Wei, your examples are convincing, although other decision models have
similar problems. If your two examples were the only problems that
UDASSA had, I would have few qualms about adopting it over the other
decision models I've seen. Note that even if you adopt a decision
model, you still in practice (as a human being) can keep an all-
purpose "escape hatch" where you can go against your formal model if
there are edge cases where you dislike its results.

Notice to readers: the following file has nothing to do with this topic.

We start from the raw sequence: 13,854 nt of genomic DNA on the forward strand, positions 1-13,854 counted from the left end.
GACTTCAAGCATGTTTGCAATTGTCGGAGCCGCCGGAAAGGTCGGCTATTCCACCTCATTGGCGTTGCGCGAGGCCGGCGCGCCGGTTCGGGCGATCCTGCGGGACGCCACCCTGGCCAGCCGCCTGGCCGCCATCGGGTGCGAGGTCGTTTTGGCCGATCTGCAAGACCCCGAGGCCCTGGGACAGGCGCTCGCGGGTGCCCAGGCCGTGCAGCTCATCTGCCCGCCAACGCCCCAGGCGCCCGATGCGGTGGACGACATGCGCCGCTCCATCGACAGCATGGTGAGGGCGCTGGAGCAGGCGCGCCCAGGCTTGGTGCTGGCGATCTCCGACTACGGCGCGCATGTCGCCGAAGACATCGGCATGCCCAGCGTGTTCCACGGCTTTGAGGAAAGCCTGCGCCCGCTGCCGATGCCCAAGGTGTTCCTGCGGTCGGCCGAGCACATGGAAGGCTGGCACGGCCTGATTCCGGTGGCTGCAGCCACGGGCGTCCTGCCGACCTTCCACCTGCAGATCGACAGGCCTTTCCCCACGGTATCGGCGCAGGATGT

In other words, I would prioritize "UDASSA doesn't yet make many
falsifiable predictions" and "We don't see a total ordering of points
in spacetime, so UDASSA probably doesn't run on a typical Turing
Machine" as larger problems. But sure, if UDASSA can be improved to
solve the morality edge-cases that you gave, I'm all for the

As far as our observations of the Universe, I don't quite follow: how
can you go from "in terms of morality, probability is imperfect" to
"there's no such thing as probability, therefore there's no measure

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